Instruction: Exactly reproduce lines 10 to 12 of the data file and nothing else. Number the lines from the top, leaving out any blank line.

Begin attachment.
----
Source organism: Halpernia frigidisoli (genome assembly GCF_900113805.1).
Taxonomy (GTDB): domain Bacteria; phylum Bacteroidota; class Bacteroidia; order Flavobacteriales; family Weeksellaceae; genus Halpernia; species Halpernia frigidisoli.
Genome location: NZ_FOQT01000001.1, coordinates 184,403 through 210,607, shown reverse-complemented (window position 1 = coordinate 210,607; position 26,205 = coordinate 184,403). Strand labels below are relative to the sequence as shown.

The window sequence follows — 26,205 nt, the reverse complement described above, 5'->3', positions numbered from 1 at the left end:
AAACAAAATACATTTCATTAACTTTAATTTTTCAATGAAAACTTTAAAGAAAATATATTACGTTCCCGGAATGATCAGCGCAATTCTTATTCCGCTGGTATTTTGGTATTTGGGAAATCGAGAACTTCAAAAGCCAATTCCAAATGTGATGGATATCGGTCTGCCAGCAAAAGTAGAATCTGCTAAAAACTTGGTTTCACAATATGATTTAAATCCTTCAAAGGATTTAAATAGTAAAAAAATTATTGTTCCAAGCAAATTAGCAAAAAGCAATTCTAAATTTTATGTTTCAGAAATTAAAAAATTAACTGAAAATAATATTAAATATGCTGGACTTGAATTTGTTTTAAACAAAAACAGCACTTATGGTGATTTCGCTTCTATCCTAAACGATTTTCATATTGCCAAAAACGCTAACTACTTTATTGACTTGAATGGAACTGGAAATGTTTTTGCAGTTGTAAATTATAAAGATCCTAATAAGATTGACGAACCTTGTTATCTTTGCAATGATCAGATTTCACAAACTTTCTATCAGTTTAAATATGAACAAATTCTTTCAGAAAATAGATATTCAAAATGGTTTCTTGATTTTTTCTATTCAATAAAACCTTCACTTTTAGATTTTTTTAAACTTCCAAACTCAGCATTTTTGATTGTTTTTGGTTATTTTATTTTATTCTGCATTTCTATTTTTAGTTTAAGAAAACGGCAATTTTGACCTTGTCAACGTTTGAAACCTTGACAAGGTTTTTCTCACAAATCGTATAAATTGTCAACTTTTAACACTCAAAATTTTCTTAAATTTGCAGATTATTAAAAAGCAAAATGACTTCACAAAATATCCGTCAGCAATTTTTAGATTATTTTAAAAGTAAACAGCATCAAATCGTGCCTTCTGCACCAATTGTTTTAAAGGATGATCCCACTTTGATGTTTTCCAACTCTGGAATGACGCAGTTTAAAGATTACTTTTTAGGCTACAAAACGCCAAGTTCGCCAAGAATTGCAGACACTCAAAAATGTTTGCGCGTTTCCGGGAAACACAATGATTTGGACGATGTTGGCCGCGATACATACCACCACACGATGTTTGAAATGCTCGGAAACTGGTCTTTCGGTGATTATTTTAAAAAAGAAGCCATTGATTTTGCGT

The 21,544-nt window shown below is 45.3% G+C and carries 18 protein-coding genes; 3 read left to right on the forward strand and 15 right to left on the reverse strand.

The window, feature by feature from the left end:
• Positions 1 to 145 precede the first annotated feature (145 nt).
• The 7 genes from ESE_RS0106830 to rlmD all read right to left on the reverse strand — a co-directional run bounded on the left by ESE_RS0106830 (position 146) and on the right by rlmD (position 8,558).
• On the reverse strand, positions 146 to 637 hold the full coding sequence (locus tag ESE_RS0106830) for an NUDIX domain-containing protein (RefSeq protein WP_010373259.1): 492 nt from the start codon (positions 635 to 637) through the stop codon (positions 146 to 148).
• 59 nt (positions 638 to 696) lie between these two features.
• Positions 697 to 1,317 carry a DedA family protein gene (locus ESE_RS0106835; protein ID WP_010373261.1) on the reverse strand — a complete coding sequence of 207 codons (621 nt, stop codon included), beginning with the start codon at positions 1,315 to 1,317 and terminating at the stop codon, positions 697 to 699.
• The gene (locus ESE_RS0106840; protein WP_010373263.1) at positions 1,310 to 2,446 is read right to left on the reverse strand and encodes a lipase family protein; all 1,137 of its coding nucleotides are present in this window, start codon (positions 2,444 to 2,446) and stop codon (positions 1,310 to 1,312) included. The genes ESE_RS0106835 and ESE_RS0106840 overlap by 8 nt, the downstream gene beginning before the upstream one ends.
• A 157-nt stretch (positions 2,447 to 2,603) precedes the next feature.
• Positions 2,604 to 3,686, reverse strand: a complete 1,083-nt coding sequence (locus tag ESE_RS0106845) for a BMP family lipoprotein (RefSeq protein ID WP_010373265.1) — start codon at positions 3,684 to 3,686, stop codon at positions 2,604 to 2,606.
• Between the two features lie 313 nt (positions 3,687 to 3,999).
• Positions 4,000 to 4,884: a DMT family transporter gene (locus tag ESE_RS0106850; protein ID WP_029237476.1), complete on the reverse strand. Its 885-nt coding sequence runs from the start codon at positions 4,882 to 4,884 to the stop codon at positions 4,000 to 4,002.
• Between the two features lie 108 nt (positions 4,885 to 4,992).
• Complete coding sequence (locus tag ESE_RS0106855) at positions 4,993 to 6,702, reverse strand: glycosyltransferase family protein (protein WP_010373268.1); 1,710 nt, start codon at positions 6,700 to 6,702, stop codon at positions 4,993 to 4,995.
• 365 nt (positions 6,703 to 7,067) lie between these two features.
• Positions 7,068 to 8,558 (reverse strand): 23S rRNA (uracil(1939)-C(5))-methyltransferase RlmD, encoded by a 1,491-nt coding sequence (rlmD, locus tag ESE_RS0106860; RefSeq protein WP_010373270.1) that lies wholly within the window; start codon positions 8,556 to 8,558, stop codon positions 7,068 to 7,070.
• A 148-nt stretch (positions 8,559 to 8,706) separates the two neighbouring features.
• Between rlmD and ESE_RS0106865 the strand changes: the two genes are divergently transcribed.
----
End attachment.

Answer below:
• On the reverse strand, positions 146 to 637 hold the full coding sequence (locus tag ESE_RS0106830) for an NUDIX domain-containing protein (RefSeq protein WP_010373259.1): 492 nt from the start codon (positions 635 to 637) through the stop codon (positions 146 to 148).
• 59 nt (positions 638 to 696) lie between these two features.
• Positions 697 to 1,317 carry a DedA family protein gene (locus ESE_RS0106835; protein ID WP_010373261.1) on the reverse strand — a complete coding sequence of 207 codons (621 nt, stop codon included), beginning with the start codon at positions 1,315 to 1,317 and terminating at the stop codon, positions 697 to 699.